Author: Dylan Madrid
Rating: ☆ ☆ 1/2
Review Copy Provided by Author
After almost being expelled from a prestigious Chicago music conservatory for a prank gone wrong, twenty-two-year-old pianist Crawford Paul returns home to Northern California for what he predicts will be another boring summer. Concerned his scholarship is now at risk, Crawford accepts the only job he can find: accompanying a glamorous seven-year-old named Isabella to a community swimming pool for lessons. There, Crawford is befriended by a nanny named Nina, an aspiring fashion designer who finds it difficult to hide her disdain for children.
When Crawford meets Armando Leon, a lifeguard and Isabella’s swimming instructor, he accepts Armando’s offer to help him overcome his fear of water by way of private swimming lessons. As friendship turns into a summer affair, their lust for one another turns to love. When Crawford receives a chance of a lifetime audition, he is torn between returning to Chicago or staying in California to start a new life with Armando. As the end of the summer inches closer, Crawford and Armando fear they will be separated forever.
You know when you see a dessert that you really want, but after you do, you realize that wasn’t really what you wanted? That is how Backstrokes felt for me. From reading the description, it is a book that should have fit right into my likes/dislikes -I mean, guy learning to swim, falling in love with his teacher and them finding love. Unfortunately, it just didn’t work for me.
I think the biggest let down for me was that it wasn’t so much a romance as more a finding yourself type story. Maybe that would have influenced my perception going in, but I honestly thought that I was going to be getting more of a romance, which is where my disappointment ultimately lay. Don’t get me wrong, it was a strongly written story and I can’t fault the author for that, it just wasn’t what I was expecting.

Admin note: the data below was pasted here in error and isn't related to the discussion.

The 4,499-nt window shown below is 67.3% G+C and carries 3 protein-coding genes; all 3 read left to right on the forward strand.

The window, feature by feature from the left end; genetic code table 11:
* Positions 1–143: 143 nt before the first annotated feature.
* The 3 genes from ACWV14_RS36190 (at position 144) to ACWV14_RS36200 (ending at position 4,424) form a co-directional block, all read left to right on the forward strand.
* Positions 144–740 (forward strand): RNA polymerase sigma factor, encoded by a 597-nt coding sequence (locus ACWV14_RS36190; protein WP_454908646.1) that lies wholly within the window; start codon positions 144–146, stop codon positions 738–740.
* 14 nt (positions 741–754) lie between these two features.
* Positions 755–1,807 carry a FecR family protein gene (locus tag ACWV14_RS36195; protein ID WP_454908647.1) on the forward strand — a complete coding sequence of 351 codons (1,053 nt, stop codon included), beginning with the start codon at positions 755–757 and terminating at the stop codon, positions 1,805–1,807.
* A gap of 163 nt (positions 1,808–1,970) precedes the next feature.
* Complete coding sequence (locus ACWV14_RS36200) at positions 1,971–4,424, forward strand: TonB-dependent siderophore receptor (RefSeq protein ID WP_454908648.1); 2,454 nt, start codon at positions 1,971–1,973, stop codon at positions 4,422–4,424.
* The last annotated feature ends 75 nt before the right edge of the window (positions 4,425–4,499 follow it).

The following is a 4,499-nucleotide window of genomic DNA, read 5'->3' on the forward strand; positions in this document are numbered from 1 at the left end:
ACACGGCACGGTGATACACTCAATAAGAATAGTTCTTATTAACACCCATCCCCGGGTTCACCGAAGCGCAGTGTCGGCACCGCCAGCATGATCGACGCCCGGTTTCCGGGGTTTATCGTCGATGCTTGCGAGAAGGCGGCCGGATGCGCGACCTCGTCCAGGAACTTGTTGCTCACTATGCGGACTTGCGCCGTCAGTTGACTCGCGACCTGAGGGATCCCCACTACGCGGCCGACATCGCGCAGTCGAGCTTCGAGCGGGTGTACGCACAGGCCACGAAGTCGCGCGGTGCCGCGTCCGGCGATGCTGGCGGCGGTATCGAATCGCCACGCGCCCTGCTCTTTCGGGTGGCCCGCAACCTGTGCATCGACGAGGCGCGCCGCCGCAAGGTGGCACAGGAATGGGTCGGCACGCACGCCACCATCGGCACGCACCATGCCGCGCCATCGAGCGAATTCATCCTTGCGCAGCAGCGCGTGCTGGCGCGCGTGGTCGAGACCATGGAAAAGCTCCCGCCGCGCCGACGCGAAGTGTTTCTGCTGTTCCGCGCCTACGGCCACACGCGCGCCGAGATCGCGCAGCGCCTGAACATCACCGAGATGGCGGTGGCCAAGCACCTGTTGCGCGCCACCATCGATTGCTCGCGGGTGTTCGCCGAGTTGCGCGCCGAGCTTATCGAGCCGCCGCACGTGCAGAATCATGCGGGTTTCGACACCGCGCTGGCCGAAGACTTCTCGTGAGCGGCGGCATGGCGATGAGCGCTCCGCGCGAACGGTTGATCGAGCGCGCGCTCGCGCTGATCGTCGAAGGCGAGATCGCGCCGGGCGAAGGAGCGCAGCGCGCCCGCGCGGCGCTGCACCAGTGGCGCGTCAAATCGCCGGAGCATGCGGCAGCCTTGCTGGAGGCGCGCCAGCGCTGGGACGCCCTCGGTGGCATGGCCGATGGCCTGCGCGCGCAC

Aside from the non-romance romance that I was expecting, there were a few other issues I had with the book, personally, I never really felt like Crawford was sorry for what he did – I think/felt that he was more sorry that he got caught – since he did what he did to try and become popular, which most people know never really works the way we would hope that it works. My other issue was how the tragedy was handled in the book – I don’t know, I just felt like that part of the storyline was just not developed to the extent that it could have been. I didn’t feel any connection to the characters, it just felt like it was in there for an emotional storyline, but it just didn’t work for me – I never felt for the characters which to me, is something needed for me to be emotionally involved with a book.
I was really conflicted by the time I finished reading Backstrokes. Normally I can tell by the end of a book whether I want to try another book by the same author, but with Backstrokes, I just wasn’t sure – I didn’t mind the authors writing style, it was just the story that didn’t work for me. So we’ll have to see. Overall, I gave backstrokes 2.5 stars